- The goal – what you wanted to accomplish
- The obstacle/hurdle/limit - what you had to overcome before you could reach your goal
- What you did step-by-step – the stages you went through to get the thing done
- A description of the result – what you accomplished
- Any quantifiable measures of success – what you earned, saved, created etc.
Here’s an example:
- GOAL: I wanted to win the school talent competition with my friends, especially the prize of some money. I got a couple of friends interested, and we formed a musical group.
- OBSTACLE: The obstacle we faced was that we didn’t have any proper instruments to play or practise with, and couldn’t afford decent costumes.
- WHAT I DID: I approached the head of the music department, and asked if we could borrow some instruments (a guitar, some drums, and a keyboard). He was a bit reluctant to loan these out so I assured him they’d be well looked after and brought a permission slip from my parents to show that they were aware of what I was asking to borrow. I also suggested to one of my friends to ask his mother if she would make us some outfits to wear, if we pooled our pocket-money and paid for materials.
- RESULT: We were able to get the instruments and to start practising and by the date of the competition we were pretty good. We also had some nice colourful shirts that my friend’s mother had made for us. We called ourselves the C0lourTones and performed in the competition. We came third, which we were really pleased about because the people who won were really good.
- MEASURES OF SUCCESS: We didn’t win the prize money, but we each got a little trophy.
STEP TWO: Extract your skills…
Using the Skills Inventory, consider the question “Did I use this skill in this story?” and for every time you answer “yes”, fill in the appropriate box in the inventory. Take a new column for each story.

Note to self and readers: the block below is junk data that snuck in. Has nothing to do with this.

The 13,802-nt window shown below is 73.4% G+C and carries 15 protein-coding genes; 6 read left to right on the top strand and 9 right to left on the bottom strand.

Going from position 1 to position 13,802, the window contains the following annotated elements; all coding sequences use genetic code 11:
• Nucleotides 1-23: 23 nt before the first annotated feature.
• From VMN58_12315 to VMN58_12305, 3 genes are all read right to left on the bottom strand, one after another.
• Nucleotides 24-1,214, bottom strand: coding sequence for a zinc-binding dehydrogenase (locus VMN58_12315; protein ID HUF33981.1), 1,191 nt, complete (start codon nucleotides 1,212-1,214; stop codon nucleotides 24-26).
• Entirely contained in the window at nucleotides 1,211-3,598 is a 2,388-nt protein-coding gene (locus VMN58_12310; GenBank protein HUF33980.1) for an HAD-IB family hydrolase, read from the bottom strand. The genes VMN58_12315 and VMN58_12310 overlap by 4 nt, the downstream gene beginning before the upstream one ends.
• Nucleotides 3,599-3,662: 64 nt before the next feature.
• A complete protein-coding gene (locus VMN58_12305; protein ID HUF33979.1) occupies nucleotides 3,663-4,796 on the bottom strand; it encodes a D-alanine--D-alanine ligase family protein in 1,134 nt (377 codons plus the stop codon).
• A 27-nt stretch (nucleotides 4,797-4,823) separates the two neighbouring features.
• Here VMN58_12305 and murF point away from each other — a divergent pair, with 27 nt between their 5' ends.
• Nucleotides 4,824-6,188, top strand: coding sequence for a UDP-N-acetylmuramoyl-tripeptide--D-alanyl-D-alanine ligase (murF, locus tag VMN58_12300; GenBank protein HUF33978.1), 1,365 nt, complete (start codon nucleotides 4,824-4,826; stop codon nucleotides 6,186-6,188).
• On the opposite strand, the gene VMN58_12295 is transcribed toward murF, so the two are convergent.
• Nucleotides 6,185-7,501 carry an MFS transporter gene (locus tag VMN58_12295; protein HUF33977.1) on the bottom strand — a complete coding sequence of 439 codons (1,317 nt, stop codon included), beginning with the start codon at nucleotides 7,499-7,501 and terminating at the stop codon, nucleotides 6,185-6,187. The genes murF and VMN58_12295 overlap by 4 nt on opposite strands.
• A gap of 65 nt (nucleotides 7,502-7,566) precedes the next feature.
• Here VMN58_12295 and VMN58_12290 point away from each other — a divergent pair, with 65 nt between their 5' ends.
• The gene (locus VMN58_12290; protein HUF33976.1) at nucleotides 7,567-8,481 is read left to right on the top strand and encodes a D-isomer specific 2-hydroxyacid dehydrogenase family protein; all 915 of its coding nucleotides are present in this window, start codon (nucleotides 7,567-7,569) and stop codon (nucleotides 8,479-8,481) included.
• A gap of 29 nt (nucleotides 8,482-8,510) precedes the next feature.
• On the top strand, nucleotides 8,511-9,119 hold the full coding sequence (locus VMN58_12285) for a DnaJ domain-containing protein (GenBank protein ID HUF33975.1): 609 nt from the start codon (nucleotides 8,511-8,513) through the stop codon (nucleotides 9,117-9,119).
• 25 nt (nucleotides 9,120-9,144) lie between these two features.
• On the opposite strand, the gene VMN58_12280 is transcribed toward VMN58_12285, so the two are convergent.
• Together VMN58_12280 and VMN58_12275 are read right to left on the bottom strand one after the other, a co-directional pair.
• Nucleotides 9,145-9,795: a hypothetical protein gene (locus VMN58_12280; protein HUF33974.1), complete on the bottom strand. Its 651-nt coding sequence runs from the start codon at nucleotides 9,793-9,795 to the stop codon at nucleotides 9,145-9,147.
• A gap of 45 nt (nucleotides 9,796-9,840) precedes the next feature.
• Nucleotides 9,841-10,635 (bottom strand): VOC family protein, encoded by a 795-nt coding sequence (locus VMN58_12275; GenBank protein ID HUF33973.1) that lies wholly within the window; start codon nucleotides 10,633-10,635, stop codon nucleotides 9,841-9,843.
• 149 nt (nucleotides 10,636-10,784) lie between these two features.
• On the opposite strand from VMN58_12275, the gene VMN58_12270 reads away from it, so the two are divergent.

STEP THREE: Find your favourites…
Consider which skills stand out for you again and again. If you’ve only done 5 stories and are struggling to find a pattern, do a couple more. Count up the number of times you’ve used each skill, and find the top ten skills. Look for what you guess are the top ten.
STEP FOUR: Make a list…and prioritize!
Now rank them using this Online Prioritizer (write a different skill in a new space until you’ve added all ten, then click “Next step” and you’ll be asked to choose each skill against each of the others). For each question, consider which skill you most enjoy using.
After you’ve ranked your skills, make a note of the top five. Keep this list somewhere safe – it’s an important piece of information. These are the skills you enjoy using, again and again. They give you some important clues as to the skills you’ll want to use in your vital vocation!
BONUS – Self-Coaching Questions:
Finally, here are some questions for you to think about in relation to your skills. Ponder these, make a note of your answers and keep this note somewhere safe along with your list of prioritized skills - and know that you’re another step closer to finding your vital vocation…
- 1. What kind of things are people always asking you to do for them?
- 2. Which of your skils do others consistently recognise as being valuable?
- 3. What can you do, or do in a unique way, that almost no one else you know can?
- 4. Which of the skills you possess have been most useful to you in life so far – and why?